Giota Alevizou
4:27pm 11 September 2009 (Edited 4:30pm 11 September 2009)

I recently came across this and share similar dilemnas in one my research case studies... I proposed Cloudworks to an open education resource(s) community.. to capture partly that's tricky indeed and I am afraid that 'instituional technologies' (in the Foucauldean sense) come up again... The question of ethics esepcially in virtual educational research or ed research in any kind of educational context  remains at the core of any online community's net-etiquette and governance, whether it inovles young people or adults...I posted a couple of links above to some seminal works in the field

Rebecca Ferguson
9:51pm 19 November 2009

Elsewhere, John raised these questions relating to the ethics of e-learning with mobile technologies:

  • How would you classify the examples you know about?
  • Are they specific to one technology/system or are they generic to all/most popular digital network technologies/system?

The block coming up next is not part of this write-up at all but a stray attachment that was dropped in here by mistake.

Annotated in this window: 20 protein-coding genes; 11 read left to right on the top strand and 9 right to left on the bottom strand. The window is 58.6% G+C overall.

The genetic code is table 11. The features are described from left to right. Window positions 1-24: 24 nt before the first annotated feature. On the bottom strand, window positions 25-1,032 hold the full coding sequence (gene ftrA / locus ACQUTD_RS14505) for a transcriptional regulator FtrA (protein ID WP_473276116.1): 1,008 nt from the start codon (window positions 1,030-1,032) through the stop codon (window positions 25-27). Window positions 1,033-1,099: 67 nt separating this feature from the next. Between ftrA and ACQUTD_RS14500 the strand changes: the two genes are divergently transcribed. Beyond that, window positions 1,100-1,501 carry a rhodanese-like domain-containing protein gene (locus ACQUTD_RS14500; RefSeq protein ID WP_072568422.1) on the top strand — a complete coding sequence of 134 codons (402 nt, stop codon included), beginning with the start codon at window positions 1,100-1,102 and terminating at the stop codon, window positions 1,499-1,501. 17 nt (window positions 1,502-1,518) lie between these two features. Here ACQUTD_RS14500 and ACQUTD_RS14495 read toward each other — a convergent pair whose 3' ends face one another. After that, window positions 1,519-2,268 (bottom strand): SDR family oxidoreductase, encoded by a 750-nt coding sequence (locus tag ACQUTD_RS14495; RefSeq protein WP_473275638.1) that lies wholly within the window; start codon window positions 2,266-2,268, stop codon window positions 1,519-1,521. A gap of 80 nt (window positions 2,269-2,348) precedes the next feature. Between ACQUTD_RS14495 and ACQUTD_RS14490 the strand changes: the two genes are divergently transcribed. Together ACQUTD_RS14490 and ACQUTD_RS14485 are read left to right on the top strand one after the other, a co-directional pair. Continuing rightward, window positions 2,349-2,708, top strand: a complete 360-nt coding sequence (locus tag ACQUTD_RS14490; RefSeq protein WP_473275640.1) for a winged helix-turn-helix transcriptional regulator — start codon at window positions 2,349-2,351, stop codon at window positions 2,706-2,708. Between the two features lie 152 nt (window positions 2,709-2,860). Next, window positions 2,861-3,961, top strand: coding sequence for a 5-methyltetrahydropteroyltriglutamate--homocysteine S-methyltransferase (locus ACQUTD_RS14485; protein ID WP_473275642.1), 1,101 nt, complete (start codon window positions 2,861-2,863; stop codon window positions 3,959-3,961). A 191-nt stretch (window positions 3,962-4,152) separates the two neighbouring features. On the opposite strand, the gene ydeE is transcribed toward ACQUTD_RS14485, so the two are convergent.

• Do they seem ephemeral and local to a particular virtual/online community/culture or somehow universal?
  • Do they raise legal, procedural, institutional or regulatory concerns or concerns of appropriateness, approval, pressure and other less formal, explicit and stable ethical expectations?

Robert Farrow
10:07am 22 April 2010

You might be interested in my 'Ethics of Mobile Learning' cloud.  I've added a link to the side bar.

I have to say, I don't really agree with John's characterisation of ethics as a sliding scale between institutional authority on the one hand and presonal preferences and tastes on the other (though these can be ethically significant).  Sure, institutional norms are regulative and affect what mobile learning researchers can do.  Personal preferences don't strike me as having any particular normative power over us in an of themselves:  we tend to respect some preferences more than others but that is typically a matter of the extent ot which we can endorse the underlying rule rather than the empirical fact of the preference.  There are some preferences we shouldn't take account of because they themselves are immoral.  Specifically - we don't need to value all kinds of "taste, fashion, etiquette and behaviour".  But evaluating them requires the application of a principle from outside of Traxler's 'spectrum'.  If my ethical expectations are entirely unreasonable, why take account of them?